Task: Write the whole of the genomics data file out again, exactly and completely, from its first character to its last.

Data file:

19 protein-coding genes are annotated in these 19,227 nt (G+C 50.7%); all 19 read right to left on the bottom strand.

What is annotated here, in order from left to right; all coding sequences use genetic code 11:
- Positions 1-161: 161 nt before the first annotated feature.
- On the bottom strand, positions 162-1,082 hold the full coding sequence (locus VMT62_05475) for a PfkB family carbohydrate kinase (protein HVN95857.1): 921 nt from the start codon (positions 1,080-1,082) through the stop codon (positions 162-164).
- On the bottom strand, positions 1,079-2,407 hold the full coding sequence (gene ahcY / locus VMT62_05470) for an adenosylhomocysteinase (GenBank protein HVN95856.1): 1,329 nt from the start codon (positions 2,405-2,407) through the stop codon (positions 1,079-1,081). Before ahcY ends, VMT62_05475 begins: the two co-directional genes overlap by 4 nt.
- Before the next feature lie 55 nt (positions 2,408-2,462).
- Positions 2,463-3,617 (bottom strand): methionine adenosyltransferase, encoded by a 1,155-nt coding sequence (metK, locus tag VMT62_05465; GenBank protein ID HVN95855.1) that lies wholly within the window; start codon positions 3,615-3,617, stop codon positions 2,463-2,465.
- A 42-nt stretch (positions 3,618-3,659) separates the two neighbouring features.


19 protein-coding genes are annotated in these 19,227 nt (G+C 50.7%); all 19 read right to left on the bottom strand.

What is annotated here, in order from left to right; all coding sequences use genetic code 11:
- Positions 1-161: 161 nt before the first annotated feature.
- On the bottom strand, positions 162-1,082 hold the full coding sequence (locus VMT62_05475) for a PfkB family carbohydrate kinase (protein HVN95857.1): 921 nt from the start codon (positions 1,080-1,082) through the stop codon (positions 162-164).
- On the bottom strand, positions 1,079-2,407 hold the full coding sequence (gene ahcY / locus VMT62_05470) for an adenosylhomocysteinase (GenBank protein HVN95856.1): 1,329 nt from the start codon (positions 2,405-2,407) through the stop codon (positions 1,079-1,081). Before ahcY ends, VMT62_05475 begins: the two co-directional genes overlap by 4 nt.
- Before the next feature lie 55 nt (positions 2,408-2,462).
- Positions 2,463-3,617 (bottom strand): methionine adenosyltransferase, encoded by a 1,155-nt coding sequence (metK, locus tag VMT62_05465; GenBank protein ID HVN95855.1) that lies wholly within the window; start codon positions 3,615-3,617, stop codon positions 2,463-2,465.
- A 42-nt stretch (positions 3,618-3,659) separates the two neighbouring features.